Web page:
At the Obama Foundation Summit event on October 29th, former president Barack Obama called on his audience to challenge the toxic cancel culture that has infected our social and political discourse. Obama argued that this social media phenomenon has encouraged people to be “as judgmental about other people as possible” under the false guise of activism. “That’s not activism,” he said, “if all you’re doing is casting stones, you’re probably not going to get that far.” Obama couldn’t be more right.
Cancel culture, otherwise known as call-out culture, is a term used to describe the social media boycotting of certain people, usually celebrities and politicians, to shame and punish them for behaviour believed to be problematic. Everyday, a media scandal arises, social media users jump in and express moral outrage at whoever the internet decides is the target that day; a slew of unfollowing, unsubscribing, tweeting, commenting, and reposting occurs, and then the scandal is forgotten the next day when a new target is pushed into the limelight.
Examples of publicly cancelled individuals range from Christopher Columbus, James McGill, Donald Trump, Bill Cosby, Kanye West (more times then we can count), to Taylor Swift (but only in 2016). Examples of individuals who haven’t been cancelled, but would be if we were to actually apply these cancelling standards to everyone equally, would be Thomas Jefferson, George Washington, John F. Kennedy, Martin Luther King Jr, Gandhi, Ernest Hemingway, John Lennon, Michael Jackson, Cardi B, Offset, and… well, you get the point.
It seems hypocritical to take down individuals so vehemently for their immoral actions, while simultaneously turning a bind eye at others who have done equally as worse. While holding people accountable for their actions is important, the double standards set from the lack of uniformity in calling people out doesn’t do much to actually make our society a better place. Arguably, these double standards actually take legitimacy away from such arguments; if rules are applied inconsistently, they are less likely to be followed. The act of calling someone out seems to be less about actually holding people accountable and challenging societal injustice and more about jumping on the bandwagon so as not to be called-out oneself.
Cancel culture can, therefore, be seen as part of the larger issue of moral grandstanding and political slacktivism, where “social media users made use of the hashtags to cursorily offer their ‘support’ for the issues, without actually engaging in any meaningful actions in order to solve these problems.” This idea is reiterated in Obama’s speech when he critiques how so many ‘activists’ just play the blame game so that they “can sit back and feel good about [themselves] because ‘man you see how woke I was! I called you out’. ” Behind the scenes, however, those very same ‘activists’ participate in, or contribute to, the very same issues they are calling out.
All of us make, and have made jokes, tweets, or posts in the past that we regret, and all of us are constantly learning from these experiences. In this way, it seems unfair to hold people accountable for decisions made, or words said, at a time where today’s moral standards were not necessarily present. This is not to say that we should not critique and re-evaluate past standards, but we should be wear of projecting today’s standards on the analysis of decisions made by people in the past, and condemning individuals for their failure to meet certain moral standards when they hadn’t even been established yet. As Obama said, “The world is messy, there are ambiguities, people who do really good stuff have flaws too.” We aren’t perfect ourselves, so why are we expecting everyone else to be?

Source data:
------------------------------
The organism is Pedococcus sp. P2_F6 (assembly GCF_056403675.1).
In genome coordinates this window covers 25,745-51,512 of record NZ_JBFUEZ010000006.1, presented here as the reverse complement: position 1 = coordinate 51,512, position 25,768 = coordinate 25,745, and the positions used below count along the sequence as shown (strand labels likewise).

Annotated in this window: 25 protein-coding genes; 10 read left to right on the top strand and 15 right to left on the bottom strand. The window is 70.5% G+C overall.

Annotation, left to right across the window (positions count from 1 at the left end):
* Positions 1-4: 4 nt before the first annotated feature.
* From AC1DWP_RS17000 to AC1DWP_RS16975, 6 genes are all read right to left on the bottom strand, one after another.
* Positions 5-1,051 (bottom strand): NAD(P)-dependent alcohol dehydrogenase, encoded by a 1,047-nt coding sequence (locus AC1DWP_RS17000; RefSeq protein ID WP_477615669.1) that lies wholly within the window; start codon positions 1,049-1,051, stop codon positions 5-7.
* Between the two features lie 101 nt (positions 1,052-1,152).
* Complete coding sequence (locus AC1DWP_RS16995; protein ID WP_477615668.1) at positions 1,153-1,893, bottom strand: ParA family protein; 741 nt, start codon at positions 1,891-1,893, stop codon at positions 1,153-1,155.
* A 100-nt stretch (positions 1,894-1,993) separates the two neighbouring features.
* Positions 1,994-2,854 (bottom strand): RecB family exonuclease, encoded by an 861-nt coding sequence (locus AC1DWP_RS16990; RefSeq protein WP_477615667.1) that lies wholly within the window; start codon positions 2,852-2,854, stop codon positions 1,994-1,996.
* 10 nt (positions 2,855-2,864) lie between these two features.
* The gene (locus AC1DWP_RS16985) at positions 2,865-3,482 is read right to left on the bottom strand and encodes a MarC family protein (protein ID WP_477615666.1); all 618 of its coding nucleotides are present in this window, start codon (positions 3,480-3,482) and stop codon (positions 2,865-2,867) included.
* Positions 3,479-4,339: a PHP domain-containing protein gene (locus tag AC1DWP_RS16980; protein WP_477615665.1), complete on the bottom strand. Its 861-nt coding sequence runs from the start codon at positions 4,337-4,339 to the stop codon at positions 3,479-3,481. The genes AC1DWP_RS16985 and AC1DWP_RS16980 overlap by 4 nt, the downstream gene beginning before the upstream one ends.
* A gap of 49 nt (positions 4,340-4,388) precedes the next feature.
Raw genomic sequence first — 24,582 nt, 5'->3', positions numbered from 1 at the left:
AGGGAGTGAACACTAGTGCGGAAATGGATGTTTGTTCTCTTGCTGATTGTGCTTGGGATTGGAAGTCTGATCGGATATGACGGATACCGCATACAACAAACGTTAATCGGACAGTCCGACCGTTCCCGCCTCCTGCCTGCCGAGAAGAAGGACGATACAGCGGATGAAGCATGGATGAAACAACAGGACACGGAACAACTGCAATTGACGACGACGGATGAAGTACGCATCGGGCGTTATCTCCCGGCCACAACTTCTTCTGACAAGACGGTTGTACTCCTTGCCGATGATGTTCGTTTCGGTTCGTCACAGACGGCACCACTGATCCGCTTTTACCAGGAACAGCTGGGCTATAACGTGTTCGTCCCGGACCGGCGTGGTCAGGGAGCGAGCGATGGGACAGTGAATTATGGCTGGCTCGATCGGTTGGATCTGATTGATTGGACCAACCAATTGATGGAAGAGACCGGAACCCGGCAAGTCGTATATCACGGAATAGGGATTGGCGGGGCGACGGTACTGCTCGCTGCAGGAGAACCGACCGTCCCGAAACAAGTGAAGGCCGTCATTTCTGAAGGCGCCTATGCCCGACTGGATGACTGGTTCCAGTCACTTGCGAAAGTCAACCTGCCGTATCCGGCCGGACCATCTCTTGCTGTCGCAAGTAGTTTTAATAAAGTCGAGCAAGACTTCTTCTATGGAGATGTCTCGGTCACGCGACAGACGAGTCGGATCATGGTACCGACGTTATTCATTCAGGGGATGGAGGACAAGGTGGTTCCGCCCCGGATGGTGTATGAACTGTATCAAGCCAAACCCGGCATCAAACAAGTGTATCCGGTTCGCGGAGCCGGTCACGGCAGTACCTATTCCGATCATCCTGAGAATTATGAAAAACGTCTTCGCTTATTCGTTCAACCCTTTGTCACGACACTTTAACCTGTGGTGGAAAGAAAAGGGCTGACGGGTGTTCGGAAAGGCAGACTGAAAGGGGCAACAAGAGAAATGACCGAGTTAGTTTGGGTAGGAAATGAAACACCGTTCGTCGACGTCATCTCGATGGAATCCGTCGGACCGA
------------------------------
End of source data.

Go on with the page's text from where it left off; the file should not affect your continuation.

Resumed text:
In a response to Obama’s speech, however, Michael Arceneaux gained attention for his critique of Obama’s “platitudes”, which he argues encourage us “to coddle white people about their prejudices” and reinforce privilege to be forgiven for mistakes with the hopes of growth, “rather than speak our minds as we see fit.” Arceneaux has a point in his assertion that fighting injustice with niceties doesn’t necessarily work; sometimes, to bring about change, you have to make people uncomfortable in the short-run for others to feel comfortable in the long-run. Nevertheless, if he thinks that people should be able to express anger and “speak [their] minds as fit”, than the rule should be applied equally across the board. Does that mean anyone and everyone can say whatever they want, whenever they want? Or is he saying that only a select few people can express their opinions? Both options seem to be rather problematic.
Furthermore, and more importantly, there is a difference between holding people accountable and bullying. To cancel someone immediately and permanently is denying them that opportunity to learn and grow, and shutting people down for making a mistake is not positive or productive. It is possible to invite others to own up to past mistakes and acknowledge hurtful remarks without making hurtful remarks ourselves. It is also necessary to hold ourselves accountable just as much as we hold others accountable; the proverbial saying “those who live in glass houses shouldn’t throw stones” is more relevant today than ever.
It’s time to bring a little more humanity and a little more compassion into the picture. It’s time for conversation, not cancellation. It’s time to cancel, cancel culture.
Edited by Samantha Dagres.
The opinions expressed in this article are solely those of the author and they do not reflect the position of the McGill Journal of Political Studies or the Political Science Students’ Association.
Featured Image by Marc Nozell via Flickr